Is There Really An “American Work Ethic”? (EP. 332)

We do not have a widespread American Work Ethic. Lack of choices has led us to working. That is the subject of today's 10 minute episode.
We do not have a widespread American Work Ethic.


A discussion that’s in the news recently centers around the question of whether current government largesse is eroding the American Work Ethic. My question is whether the flood of government money is exposing the lack of a work ethic, and not eroding one that supposedly exists.

That is the subject of today’s 10 minute episode.


Today’s topic was triggered by the question of whether the “American work ethic” is being eroded by stimulus spending, including enhanced unemployment, personal stimulus checks and general government largesse. My conviction is that the so-called American work ethic is not nearly as pervasive as we might like to think. Much of the push to become and stay employed has come from not having a whole lot of options. The choice used to be that if you want to live at all well, you had to work. Then something called the social safety net came into being. Government unemployment benefits first appeared in 1932, followed by Social Security with its very modest start in 1935. The Federal Food Stamp program was added in 1936. These programs provided bandaids for the poor; one still needed to work. No choice. Together these programs were not a safety net; they would barely break a fall. Today, the myriad local, state and federal government assistance programs provide a true safety net. 

But a safety net in the circus, or wherever an act is performed, does not allow the act to go on; it simply saves the performer from injury–or worse. If the performance is to continue, the performer must leave the security of the net, regroup, and continue on. Today’s social safety nets are not designed to allow people who can perform their work to take more than a required respite. Safety nets are exactly that–devices that provide a needed rescue. They are not the performance itself. No one would go to see performers fall into their nets and just stay there. And no society can long endure with people seeing safety nets as the reason that they do not need to perform.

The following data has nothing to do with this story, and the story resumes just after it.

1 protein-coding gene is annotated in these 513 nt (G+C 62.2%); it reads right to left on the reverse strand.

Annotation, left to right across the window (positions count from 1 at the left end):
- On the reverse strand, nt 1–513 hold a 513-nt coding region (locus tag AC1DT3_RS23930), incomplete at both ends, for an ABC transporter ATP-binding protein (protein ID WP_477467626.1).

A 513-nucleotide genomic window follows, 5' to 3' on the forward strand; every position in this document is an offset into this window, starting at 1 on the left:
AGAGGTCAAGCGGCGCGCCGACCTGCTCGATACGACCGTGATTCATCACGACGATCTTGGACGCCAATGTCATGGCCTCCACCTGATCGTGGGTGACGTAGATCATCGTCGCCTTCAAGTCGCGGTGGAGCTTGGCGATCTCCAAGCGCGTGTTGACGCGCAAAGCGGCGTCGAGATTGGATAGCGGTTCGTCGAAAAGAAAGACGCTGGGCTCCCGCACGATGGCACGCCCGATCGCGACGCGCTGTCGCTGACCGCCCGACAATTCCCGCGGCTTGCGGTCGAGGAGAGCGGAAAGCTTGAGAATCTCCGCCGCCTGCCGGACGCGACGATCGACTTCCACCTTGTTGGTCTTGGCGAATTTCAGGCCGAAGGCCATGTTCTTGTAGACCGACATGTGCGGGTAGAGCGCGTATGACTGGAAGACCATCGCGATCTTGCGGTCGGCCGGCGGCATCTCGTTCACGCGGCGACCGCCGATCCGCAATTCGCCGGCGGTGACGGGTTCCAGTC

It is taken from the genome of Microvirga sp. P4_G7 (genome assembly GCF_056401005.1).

Today, these safety nets are expanding, with many additions that have nothing to do with rescue or relief. Offering free college is not a safety net. Paying people as much or more not to work is not a rescue. And now there is growing talk about giving people money or a regular basis for simply existing. It is called a Universal Basic Income (UBI); a fancy name for free taxpayer money on a regular and guaranteed basis.

We will not know if there is an American work ethic on anything like a widespread basis until there are sufficient taxpayer funded alternatives to work to make the love of working and contributing, or at least a strong sense of personal responsibility, the core reason for being productive. If someone does not have options to working for money, then more base motives, e.g., hunger and fear of being disgraced, can be enough to keep a person working. That is not a work ethic. That is simply a reaction.